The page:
Latinos Ascend Into Congress

Created: 03 January, 2019
Last update: 20 April, 2022

By Marielena Castellanos

Forty three Latino members of Congress were officially sworn in this week with the Congressional Hispanic Caucus holding its swearing in ceremony this weekend as the 116th congressional session begins.

In light of those numbers, a report from NBC News in November said that to match the actual share of the Latinx population, about 77 members would need to be elected. In the Senate, there would need to be about 18 Latino senators. According to the Congressional Research Service, in the last Congressional session there were 46 Hispanic or Latinx members serving in the nation’s capital.

Latinos are the nation’s second largest minority with 57.5 million Latinx, about 17.8 percent of the U.S. population.

The Pew Research Center recently said Latinos made up an estimated 11 percent of all voters nationwide on Election Day, nearly matching their share of the U.S. eligible voter population.

In San Diego, four of the five members of Congress are Democrats, including incumbent Congressman Juan Vargas and newly elected Congressman Mike Levin. Incumbent Congressman Duncan Hunter, the only Republican locally, was also reelected. Hunter was also recently indicted over misusing more than $250,000 in campaign funds and attempting to hide the spending in federal records.

Congressman Vargas is already on the go and recently, along with Congresswoman Norma Torres, called for an investigation into Customs and Border Patrol agents’ use of tear gas on migrants at the border this past November.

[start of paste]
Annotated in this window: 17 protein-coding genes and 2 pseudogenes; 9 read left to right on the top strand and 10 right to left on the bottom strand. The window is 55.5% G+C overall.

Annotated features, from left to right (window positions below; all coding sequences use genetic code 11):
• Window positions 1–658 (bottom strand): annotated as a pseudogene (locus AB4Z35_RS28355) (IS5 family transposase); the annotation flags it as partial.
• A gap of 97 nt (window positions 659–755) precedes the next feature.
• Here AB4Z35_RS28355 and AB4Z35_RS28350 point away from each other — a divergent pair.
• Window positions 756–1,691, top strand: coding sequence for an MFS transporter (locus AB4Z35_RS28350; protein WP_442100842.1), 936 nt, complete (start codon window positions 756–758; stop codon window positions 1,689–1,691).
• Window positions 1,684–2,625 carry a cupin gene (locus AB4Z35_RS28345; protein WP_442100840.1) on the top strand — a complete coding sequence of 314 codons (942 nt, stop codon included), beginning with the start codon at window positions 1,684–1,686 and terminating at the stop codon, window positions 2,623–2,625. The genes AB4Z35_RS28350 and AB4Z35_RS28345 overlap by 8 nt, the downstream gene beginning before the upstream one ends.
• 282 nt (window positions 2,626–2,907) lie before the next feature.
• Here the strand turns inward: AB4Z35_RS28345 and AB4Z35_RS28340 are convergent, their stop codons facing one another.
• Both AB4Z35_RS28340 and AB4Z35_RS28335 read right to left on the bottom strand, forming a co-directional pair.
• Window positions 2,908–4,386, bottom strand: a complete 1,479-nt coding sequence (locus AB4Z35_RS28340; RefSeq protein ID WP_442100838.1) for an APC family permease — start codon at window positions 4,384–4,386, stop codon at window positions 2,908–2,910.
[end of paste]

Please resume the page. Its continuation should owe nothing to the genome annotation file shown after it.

Also headed to Congress is Democrat Mike Levin, who won in a district long held by retiring Congressman Republican Darrell Issa, which covers parts of Orange County and San Diego. Levin was raised in Orange County, and his maternal grandparents migrated as children from Mexico to Los Angeles, according to the newspaper Hawaii News Now. Levin has a number of priorities including treating immigrants with dignity. He told the newspaper he thinks there are some on the Republican side of the aisle who want to see “common-sense” immigration reform.

Another new member in Congress is 47-year-old Democrat Gil Cisneros, a first time candidate and former U.S. naval officer, who won in the 39th District in Orange County in a seat also long held by Republicans. Cisneros, who once won a $266 million lottery jackpot, said he plans to fight for more affordable health care for all. He also supports DACA and comprehensive immigration reform.

Republican Anthony Gonzalez, who is of Cuban descent, is also headed to Congress, and he is the first Latino elected to Congress from Ohio.

Texas Democrat Congressman Joaquin Castro was recently elected to serve as the chairman of the Congressional Hispanic Caucus. In an interview on CBS’s The Late Show with Stephen Colbert, Castro said his brother Julián Castro, the former U.S. housing secretary and San Antonio mayor, would most likely run for president. Early in December, Julián Castro announced that he was forming a presidential exploratory committee and would make an announcement in mid-January.

Nanette Diaz Barragán, who was elected to Congress in 2016 and will serve as a new member of the Congressional Hispanic Caucus leadership in the position as second vice chair.

In Texas, two Latina Democrats were elected to serve on the House of Representatives for the first time, Veronica Escobar and Silvia Garcia, who both will represent the state in Congress.

Twenty-nine year-old Alexandria Ocasio-Cortez, a Puerto Rican New Yorker, is the youngest woman ever elected to serve on Capitol Hill. In a recent Congressional vote for funding for President Trump’s border wall, Ocasio-Cortez criticized the passage of the bill and via Twitter explained other ways the money could be used.

The newcomer’s Twitter post said, “And just like that, GOP discovers $5.7 billion for a wall,” Ocasio-Cortez posted.

“$5.7 billion. What if we instead added $5.7B in teacher pay? Or replacing water pipes? Or college tuition/prescription refill subsidies? Or green jobs? But notice how no one’s asking the GOP how they’re paying for it,” Ocasio-Cortez also wrote.